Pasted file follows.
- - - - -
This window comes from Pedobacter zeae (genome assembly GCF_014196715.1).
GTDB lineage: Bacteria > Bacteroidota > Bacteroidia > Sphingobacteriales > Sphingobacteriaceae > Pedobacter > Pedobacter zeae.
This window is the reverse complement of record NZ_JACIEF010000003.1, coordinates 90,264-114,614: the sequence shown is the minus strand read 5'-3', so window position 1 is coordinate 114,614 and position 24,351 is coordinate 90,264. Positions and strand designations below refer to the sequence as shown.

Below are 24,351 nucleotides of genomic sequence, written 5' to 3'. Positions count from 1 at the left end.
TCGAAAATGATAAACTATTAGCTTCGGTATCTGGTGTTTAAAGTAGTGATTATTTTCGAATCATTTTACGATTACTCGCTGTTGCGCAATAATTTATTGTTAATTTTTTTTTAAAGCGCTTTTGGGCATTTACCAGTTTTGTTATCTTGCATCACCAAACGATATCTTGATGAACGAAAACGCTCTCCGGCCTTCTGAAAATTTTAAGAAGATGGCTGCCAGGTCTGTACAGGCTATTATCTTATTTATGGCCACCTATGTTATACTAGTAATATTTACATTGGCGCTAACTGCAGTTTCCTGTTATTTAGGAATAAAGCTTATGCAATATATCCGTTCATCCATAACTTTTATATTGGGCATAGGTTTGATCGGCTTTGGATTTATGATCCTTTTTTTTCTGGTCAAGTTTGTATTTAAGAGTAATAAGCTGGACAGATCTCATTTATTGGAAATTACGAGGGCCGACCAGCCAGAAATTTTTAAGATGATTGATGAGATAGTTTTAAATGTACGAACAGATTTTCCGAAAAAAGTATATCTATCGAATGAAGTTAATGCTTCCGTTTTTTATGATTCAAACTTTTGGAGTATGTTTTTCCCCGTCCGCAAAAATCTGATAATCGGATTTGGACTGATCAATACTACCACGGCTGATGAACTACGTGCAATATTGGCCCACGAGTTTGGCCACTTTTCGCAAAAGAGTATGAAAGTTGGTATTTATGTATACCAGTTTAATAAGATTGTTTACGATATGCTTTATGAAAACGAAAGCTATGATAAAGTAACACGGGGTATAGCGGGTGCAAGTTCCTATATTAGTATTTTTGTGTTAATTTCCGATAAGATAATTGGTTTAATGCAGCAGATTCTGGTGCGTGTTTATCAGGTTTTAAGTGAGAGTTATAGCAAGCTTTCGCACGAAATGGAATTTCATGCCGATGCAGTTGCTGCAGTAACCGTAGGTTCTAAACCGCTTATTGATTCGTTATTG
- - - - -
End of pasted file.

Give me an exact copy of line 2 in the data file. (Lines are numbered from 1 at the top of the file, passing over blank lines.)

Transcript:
GTDB lineage: Bacteria > Bacteroidota > Bacteroidia > Sphingobacteriales > Sphingobacteriaceae > Pedobacter > Pedobacter zeae.